Velho Chico, the name affectionately given by the locals to the giant Sao Francisco river in the Sertao area of Northeastern Brazil, the backdrop for the solo project by Brazilian born Wieden + Kennedy Creative director, Mico Toledo.
Known largely for its barren land and widespread poverty, but perhaps lesser known is the area’s unique diversity of people, cultures, and religions, the consequence of hundreds of years of immigration and erratic colonialism, and a place Mico describes as: “where folklore and reality seamlessly blend, becoming impossible to distinguish from one another.”
Initially inspired by novelists, Jorge Amado, Euclides da Cunhaand and Rachel de Queiroz, who used the area as a setting for their stories. Mico visited the region several times between 2016 and 2018, meeting and photographing the local people; exploring their rich diversity and connection with the esoteric.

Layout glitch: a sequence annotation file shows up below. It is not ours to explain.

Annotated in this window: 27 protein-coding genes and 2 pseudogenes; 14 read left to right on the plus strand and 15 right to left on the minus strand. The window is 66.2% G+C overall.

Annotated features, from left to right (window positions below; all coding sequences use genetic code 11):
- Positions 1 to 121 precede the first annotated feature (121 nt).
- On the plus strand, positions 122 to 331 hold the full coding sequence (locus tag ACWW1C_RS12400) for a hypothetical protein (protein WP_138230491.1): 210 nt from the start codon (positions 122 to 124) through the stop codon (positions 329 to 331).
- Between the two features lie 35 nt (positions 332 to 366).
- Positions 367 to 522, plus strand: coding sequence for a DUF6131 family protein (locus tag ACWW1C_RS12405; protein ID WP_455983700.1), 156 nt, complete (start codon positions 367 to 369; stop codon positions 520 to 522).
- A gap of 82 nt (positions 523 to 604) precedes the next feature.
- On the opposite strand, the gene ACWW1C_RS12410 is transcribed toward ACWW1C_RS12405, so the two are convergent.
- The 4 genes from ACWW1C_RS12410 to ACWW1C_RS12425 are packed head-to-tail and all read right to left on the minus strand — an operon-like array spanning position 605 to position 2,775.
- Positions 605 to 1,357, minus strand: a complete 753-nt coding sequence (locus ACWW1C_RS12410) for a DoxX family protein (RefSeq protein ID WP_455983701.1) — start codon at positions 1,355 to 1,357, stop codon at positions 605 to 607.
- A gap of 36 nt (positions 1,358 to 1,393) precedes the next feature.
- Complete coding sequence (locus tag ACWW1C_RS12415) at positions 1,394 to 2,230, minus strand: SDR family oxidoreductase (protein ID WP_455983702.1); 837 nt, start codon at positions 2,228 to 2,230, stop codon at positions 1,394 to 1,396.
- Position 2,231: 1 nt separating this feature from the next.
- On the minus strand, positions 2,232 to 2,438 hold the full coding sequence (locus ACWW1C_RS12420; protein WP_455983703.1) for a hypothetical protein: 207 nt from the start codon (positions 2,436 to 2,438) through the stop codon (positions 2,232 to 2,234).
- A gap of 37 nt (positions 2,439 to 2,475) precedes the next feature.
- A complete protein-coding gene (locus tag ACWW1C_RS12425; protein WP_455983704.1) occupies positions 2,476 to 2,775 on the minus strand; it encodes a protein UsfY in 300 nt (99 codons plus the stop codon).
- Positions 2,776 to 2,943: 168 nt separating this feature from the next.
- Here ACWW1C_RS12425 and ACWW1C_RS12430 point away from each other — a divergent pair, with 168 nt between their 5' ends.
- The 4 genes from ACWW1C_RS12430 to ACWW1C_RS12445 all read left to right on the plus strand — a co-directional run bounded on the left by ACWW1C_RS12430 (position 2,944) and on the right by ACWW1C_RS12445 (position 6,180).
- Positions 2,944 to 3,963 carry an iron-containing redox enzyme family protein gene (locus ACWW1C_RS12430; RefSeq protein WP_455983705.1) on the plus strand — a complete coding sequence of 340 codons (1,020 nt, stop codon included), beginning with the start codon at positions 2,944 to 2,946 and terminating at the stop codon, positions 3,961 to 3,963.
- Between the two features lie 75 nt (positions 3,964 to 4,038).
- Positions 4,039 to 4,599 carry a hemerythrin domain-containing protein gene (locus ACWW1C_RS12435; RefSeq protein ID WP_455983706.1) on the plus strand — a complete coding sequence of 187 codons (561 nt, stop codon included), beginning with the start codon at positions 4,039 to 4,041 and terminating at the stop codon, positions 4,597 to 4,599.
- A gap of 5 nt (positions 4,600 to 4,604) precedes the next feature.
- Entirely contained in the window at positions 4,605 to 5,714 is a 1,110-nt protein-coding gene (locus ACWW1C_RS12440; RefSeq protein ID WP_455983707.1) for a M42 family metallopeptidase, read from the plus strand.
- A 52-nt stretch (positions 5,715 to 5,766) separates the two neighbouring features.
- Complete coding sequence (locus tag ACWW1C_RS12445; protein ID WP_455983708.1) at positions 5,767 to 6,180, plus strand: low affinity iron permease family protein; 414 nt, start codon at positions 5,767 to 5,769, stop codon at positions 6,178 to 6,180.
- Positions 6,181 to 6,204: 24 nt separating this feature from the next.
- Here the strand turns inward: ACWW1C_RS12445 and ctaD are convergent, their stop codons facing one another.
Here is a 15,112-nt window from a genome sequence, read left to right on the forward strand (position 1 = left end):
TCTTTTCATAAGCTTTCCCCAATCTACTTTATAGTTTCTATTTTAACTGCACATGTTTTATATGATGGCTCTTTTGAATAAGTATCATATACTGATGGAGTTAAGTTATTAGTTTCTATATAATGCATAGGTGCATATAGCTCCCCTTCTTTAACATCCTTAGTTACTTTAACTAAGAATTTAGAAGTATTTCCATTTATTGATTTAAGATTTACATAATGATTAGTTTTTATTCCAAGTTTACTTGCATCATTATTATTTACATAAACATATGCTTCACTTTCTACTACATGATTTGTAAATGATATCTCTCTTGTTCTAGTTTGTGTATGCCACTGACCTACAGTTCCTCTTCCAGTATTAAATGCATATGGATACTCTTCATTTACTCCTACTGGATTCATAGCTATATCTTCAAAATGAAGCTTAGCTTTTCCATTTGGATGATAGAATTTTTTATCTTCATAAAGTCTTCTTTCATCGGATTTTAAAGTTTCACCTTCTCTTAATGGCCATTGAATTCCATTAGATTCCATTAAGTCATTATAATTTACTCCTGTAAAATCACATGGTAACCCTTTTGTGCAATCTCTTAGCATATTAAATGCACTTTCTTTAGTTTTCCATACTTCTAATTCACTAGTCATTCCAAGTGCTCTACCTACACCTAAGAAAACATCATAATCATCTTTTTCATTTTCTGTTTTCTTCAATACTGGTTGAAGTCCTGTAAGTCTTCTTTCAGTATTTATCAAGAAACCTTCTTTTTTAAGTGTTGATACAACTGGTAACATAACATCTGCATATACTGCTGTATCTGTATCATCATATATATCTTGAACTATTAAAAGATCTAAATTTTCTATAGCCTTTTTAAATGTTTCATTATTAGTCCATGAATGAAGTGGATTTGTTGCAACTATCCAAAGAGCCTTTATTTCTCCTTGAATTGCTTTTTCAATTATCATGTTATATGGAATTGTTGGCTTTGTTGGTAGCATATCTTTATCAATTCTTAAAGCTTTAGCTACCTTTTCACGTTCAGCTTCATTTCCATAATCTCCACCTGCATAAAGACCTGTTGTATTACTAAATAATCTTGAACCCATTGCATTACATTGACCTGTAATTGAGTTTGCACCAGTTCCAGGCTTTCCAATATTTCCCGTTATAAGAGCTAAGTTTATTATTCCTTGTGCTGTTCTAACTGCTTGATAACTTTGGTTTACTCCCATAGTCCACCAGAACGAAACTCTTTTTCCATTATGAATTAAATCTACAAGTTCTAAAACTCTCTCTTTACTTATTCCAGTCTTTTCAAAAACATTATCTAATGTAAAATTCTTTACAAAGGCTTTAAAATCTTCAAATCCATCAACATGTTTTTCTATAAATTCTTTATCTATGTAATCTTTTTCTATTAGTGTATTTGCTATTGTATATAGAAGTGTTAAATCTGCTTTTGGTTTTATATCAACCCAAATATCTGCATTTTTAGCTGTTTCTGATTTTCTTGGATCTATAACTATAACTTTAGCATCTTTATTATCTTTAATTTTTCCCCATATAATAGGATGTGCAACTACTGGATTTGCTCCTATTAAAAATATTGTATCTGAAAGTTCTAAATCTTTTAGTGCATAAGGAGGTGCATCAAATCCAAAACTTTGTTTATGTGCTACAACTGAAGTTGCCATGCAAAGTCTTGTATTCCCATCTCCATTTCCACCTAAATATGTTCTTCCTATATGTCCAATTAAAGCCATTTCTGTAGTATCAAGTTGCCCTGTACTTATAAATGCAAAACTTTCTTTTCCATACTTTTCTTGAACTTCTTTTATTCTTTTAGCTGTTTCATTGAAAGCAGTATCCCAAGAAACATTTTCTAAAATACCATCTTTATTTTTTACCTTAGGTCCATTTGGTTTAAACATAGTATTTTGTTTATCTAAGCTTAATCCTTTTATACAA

The series includes a zine, inspired by the Cordel literature collections of folklore, poems and songs, usually accompanied by woodcut illustrations and sold locally by street vendors and at markets within the region.
Designed by Adam Hunter; Mico chose to work with UK based illustrator, Sophy Hollington rather than a local artist which had been his initial inclination, because he felt her unique lino-cut style could construct a new ‘folklore language; creating a contemporary version of the old woodcut-style rather then copying it’
The result is a powerful mix of media that constructs a compelling narrative: an oddly beautiful land defined by its enigmatic residents and their deep connection with the surreal.
To see more, or to buy the photo book or prints from the collection, visit the website.